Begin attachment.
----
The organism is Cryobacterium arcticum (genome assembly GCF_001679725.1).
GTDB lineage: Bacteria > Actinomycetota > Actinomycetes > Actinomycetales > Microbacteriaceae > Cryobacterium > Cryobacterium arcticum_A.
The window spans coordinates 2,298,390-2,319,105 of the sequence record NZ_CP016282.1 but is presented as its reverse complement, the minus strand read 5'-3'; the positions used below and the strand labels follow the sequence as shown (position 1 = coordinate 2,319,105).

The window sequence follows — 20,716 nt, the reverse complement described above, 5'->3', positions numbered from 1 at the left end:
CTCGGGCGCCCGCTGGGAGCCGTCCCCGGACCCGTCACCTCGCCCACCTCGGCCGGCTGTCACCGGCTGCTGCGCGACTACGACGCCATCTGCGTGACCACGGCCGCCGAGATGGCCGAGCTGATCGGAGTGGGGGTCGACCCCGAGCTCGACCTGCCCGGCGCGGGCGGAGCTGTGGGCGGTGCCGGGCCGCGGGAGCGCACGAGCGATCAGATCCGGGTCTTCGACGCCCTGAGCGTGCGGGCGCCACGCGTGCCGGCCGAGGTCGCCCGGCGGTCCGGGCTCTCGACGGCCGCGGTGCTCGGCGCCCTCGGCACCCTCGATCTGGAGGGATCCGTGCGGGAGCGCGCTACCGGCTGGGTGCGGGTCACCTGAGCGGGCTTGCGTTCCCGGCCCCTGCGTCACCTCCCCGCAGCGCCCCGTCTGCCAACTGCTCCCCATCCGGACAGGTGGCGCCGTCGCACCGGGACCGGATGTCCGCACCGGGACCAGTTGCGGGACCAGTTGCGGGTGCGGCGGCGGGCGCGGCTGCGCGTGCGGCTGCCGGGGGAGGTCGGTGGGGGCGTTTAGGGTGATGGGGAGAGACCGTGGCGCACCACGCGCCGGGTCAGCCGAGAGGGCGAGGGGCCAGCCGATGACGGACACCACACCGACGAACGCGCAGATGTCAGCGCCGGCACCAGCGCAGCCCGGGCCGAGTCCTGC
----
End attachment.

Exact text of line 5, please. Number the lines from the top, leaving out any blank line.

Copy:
CTCGGGCGCCCGCTGGGAGCCGTCCCCGGACCCGTCACCTCGCCCACCTCGGCCGGCTGTCACCGGCTGCTGCGCGACTACGACGCCATCTGCGTGACCACGGCCGCCGAGATGGCCGAGCTGATCGGAGTGGGGGTCGACCCCGAGCTCGACCTGCCCGGCGCGGGCGGAGCTGTGGGCGGTGCCGGGCCGCGGGAGCGCACGAGCGATCAGATCCGGGTCTTCGACGCCCTGAGCGTGCGGGCGCCACGCGTGCCGGCCGAGGTCGCCCGGCGGTCCGGGCTCTCGACGGCCGCGGTGCTCGGCGCCCTCGGCACCCTCGATCTGGAGGGATCCGTGCGGGAGCGCGCTACCGGCTGGGTGCGGGTCACCTGAGCGGGCTTGCGTTCCCGGCCCCTGCGTCACCTCCCCGCAGCGCCCCGTCTGCCAACTGCTCCCCATCCGGACAGGTGGCGCCGTCGCACCGGGACCGGATGTCCGCACCGGGACCAGTTGCGGGACCAGTTGCGGGTGCGGCGGCGGGCGCGGCTGCGCGTGCGGCTGCCGGGGGAGGTCGGTGGGGGCGTTTAGGGTGATGGGGAGAGACCGTGGCGCACCACGCGCCGGGTCAGCCGAGAGGGCGAGGGGCCAGCCGATGACGGACACCACACCGACGAACGCGCAGATGTCAGCGCCGGCACCAGCGCAGCCCGGGCCGAGTCCTGC